This is precisely what Otmar Issing and his fellows in Germany would fight tooth and nail. In other words, if the European left cohere for a European welfare state, as surely parts of the European left wish to do, the clash which Brendan Brown sees continuing between France and Germany is likely to be played out through a struggle within the European institutions, where the major dividing lines will be between international socialist loyalties and national social loyalties. And the key to which wins out will be the German trade unions.

Their dilemma is rather stark: on the one hand, they have pledged support to European integration and to the Euro project. On the other, it is the French who are pushing as always for a transfer of funds from Germany to the rest. As Thomas Mayer suggests in what this reviewer considers the best available book on the subject, the redistributive struggle within the Euro zone has always lain at the heart of Franco-German relations.[9]The European Payments Union (EPU) set up in the 1940s to redistribute surplus country funds to deficit countries was wound up in 1958, when the Bundesbank was just one year old. The Bundesbank, as I have argued elsewhere, in effect became Germany’s chief financial officer. [10] Collectivizing the Bundesbank within European institutions became the prime motive behind French foreign policy from 1969 onwards.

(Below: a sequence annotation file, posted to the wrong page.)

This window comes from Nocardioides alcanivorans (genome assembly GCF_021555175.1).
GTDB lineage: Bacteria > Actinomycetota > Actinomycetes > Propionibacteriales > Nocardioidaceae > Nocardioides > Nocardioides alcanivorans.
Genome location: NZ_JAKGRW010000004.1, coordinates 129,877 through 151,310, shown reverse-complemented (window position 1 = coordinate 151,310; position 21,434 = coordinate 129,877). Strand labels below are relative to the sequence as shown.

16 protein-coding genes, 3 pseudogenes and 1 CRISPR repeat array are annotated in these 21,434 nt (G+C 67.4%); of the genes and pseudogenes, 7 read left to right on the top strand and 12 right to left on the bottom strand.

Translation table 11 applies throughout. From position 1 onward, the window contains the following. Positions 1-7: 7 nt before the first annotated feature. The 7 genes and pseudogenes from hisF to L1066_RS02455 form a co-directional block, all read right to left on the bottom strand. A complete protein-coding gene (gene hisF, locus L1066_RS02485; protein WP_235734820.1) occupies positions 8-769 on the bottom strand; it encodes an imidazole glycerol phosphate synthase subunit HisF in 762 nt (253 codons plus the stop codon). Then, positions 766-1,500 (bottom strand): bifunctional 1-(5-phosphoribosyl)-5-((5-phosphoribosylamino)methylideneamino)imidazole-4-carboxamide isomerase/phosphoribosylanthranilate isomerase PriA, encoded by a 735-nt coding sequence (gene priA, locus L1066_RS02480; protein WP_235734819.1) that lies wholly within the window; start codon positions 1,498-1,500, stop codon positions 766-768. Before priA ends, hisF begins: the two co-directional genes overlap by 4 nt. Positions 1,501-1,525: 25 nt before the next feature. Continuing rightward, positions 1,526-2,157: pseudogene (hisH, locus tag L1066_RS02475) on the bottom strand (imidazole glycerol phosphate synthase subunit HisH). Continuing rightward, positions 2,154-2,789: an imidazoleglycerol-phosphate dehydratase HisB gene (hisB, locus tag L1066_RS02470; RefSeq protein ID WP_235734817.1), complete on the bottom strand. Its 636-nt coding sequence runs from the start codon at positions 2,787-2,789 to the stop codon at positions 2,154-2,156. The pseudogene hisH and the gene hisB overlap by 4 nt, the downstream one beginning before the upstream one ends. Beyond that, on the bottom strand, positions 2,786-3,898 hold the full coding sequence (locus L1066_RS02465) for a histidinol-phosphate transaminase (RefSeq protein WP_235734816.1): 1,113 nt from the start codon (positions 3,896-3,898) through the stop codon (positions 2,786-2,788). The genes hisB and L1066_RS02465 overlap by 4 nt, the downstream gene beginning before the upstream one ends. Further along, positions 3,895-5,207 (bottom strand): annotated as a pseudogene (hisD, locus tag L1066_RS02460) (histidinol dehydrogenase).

As Meyer rightly points, out given all the unsettled business in such an ambitious policy, the establishment of a single currency was a highly risky undertaking. Lord Lawson put it more bluntly: creating the Euro, the former Chancellor stated, was the most irresponsible political act since 1945. That may well prove to be the case, but short of Armageddon, the point must be made that, under the guise of “friendship” and “reconciliation”, the battle that was fought out on the fields of Flanders in the years 1914-18, and then again in 1939 to 1945,  has continued to be fought out in the details of the Euro policy process. Meyer has a very revealing chapter on the ECB’s TARGET mechanism, which he suggests in gentle irony, was surely not designed so that weak countries would have unlimited market access to unconditional loans to fund their balance of payments deficits, once private banks after 2008 were no longer read to lend to the peripheral countries. The answer he rhetorically requires, is, of course it was so designed. The implication is that the EU distinction between a “technical” and a “political” level of policy process has long since been revealed as fiction. Setting the details of the TARGET mechanism, or indeed of the ECB are political down to the last detail. And in the EU politics mean international politics combined with domestic. The battle to make Europe in the German or the French image has been joined since 2008, and that is why this Euro crisis is here to stay.